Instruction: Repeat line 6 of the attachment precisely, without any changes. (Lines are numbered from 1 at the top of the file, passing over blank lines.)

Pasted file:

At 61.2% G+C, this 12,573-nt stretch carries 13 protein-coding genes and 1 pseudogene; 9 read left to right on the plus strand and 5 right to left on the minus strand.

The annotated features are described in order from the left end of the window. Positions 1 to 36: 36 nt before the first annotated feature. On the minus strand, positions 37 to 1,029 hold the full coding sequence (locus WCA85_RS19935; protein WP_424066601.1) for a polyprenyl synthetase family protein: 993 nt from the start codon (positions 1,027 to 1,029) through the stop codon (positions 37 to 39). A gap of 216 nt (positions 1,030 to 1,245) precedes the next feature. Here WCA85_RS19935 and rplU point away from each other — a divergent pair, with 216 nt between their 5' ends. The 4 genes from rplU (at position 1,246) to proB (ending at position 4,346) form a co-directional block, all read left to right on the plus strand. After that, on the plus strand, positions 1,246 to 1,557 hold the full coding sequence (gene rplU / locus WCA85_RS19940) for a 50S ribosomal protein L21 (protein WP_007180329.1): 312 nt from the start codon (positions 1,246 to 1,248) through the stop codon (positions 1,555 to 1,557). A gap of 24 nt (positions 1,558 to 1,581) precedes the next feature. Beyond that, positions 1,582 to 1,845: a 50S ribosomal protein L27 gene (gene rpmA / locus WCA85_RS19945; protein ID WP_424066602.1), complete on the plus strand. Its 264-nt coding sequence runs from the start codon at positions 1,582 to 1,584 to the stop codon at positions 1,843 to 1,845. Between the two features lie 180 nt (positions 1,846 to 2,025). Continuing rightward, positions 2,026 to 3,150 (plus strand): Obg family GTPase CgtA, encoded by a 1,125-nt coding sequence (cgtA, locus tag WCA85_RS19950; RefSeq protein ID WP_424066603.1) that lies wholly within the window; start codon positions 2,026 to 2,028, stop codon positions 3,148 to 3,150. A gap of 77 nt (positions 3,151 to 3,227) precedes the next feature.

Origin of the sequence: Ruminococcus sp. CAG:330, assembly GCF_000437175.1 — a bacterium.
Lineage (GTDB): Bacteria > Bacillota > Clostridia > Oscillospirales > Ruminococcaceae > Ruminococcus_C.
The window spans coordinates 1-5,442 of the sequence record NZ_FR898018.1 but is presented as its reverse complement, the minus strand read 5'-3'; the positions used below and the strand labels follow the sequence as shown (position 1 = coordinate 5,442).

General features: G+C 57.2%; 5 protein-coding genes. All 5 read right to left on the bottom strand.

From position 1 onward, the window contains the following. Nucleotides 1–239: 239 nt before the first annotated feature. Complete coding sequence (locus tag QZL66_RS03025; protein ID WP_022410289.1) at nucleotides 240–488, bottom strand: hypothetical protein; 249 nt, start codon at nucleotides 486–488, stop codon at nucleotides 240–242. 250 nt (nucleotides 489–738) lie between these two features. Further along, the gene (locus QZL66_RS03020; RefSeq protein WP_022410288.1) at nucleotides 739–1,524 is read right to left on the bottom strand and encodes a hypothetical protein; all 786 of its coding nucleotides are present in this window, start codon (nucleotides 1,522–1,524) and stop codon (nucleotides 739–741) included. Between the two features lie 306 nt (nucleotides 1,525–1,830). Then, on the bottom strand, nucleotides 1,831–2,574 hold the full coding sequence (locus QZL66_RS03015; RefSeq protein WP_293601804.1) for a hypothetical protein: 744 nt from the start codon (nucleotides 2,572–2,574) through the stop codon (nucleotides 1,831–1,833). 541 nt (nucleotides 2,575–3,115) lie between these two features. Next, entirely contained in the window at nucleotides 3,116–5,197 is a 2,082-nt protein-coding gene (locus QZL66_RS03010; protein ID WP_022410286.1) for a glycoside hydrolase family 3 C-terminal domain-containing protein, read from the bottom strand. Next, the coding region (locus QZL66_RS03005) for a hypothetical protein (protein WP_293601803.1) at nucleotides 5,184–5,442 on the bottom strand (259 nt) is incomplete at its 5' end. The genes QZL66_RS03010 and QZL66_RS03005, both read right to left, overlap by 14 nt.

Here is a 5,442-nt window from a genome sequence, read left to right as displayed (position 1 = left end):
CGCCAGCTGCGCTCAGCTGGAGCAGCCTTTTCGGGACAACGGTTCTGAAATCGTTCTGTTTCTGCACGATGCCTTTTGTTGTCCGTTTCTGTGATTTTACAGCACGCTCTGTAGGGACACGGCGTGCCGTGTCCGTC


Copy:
General features: G+C 57.2%; 5 protein-coding genes. All 5 read right to left on the bottom strand.